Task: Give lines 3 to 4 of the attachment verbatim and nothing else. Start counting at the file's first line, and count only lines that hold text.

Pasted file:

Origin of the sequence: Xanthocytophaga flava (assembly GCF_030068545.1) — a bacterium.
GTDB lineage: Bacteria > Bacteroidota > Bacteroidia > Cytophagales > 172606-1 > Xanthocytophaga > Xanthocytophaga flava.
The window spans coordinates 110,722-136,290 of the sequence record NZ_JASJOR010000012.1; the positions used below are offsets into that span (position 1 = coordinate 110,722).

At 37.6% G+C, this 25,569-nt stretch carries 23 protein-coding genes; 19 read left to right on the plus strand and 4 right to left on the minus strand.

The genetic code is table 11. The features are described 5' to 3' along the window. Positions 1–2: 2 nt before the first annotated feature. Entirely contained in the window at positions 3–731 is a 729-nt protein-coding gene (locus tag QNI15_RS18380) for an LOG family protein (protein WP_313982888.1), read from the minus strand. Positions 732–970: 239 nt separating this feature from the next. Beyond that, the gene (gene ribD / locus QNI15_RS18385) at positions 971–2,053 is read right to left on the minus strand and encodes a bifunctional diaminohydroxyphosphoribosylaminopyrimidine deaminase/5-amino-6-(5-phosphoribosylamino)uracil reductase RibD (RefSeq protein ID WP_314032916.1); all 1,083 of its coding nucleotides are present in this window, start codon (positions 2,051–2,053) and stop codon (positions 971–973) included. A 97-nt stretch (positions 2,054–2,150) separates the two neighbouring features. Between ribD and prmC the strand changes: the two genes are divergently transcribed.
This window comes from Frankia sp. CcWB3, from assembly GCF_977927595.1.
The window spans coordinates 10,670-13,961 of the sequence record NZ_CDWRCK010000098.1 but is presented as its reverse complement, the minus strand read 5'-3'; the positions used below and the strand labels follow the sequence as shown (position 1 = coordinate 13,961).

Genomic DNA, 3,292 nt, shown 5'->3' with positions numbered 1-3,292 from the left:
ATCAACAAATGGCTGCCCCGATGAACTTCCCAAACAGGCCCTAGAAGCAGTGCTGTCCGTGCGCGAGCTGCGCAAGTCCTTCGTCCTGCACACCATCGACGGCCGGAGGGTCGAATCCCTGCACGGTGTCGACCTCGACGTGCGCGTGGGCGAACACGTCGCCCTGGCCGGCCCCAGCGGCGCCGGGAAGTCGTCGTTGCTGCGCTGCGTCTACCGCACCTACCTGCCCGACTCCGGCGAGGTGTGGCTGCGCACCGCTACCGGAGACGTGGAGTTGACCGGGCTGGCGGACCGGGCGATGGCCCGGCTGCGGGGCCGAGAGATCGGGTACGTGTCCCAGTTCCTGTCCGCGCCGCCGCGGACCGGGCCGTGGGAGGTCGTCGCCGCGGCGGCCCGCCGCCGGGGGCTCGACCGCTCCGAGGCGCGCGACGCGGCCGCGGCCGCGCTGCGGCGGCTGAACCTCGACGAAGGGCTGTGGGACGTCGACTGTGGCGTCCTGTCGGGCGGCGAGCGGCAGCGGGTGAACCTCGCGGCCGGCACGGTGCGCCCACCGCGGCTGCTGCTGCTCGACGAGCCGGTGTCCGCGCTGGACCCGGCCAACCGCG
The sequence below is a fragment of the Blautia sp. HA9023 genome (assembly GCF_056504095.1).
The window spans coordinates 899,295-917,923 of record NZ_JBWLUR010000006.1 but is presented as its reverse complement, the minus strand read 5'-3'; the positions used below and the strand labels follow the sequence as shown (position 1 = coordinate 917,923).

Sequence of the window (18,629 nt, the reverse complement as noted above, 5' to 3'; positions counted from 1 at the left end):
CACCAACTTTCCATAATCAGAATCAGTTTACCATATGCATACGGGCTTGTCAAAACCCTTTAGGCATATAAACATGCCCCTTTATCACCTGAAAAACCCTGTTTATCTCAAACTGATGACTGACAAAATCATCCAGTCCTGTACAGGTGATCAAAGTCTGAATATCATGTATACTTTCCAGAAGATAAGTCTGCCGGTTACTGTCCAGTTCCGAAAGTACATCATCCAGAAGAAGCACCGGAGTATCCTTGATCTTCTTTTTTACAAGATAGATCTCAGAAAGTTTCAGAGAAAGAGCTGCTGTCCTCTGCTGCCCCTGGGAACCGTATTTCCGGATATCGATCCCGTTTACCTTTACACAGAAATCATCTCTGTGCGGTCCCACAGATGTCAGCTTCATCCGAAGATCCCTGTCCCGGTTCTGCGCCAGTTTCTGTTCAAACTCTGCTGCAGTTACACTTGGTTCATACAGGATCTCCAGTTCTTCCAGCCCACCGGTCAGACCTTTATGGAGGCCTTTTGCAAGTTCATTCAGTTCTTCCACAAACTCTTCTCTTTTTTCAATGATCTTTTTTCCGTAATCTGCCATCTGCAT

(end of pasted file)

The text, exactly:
The window spans coordinates 110,722-136,290 of the sequence record NZ_JASJOR010000012.1; the positions used below are offsets into that span (position 1 = coordinate 110,722).

At 37.6% G+C, this 25,569-nt stretch carries 23 protein-coding genes; 19 read left to right on the plus strand and 4 right to left on the minus strand.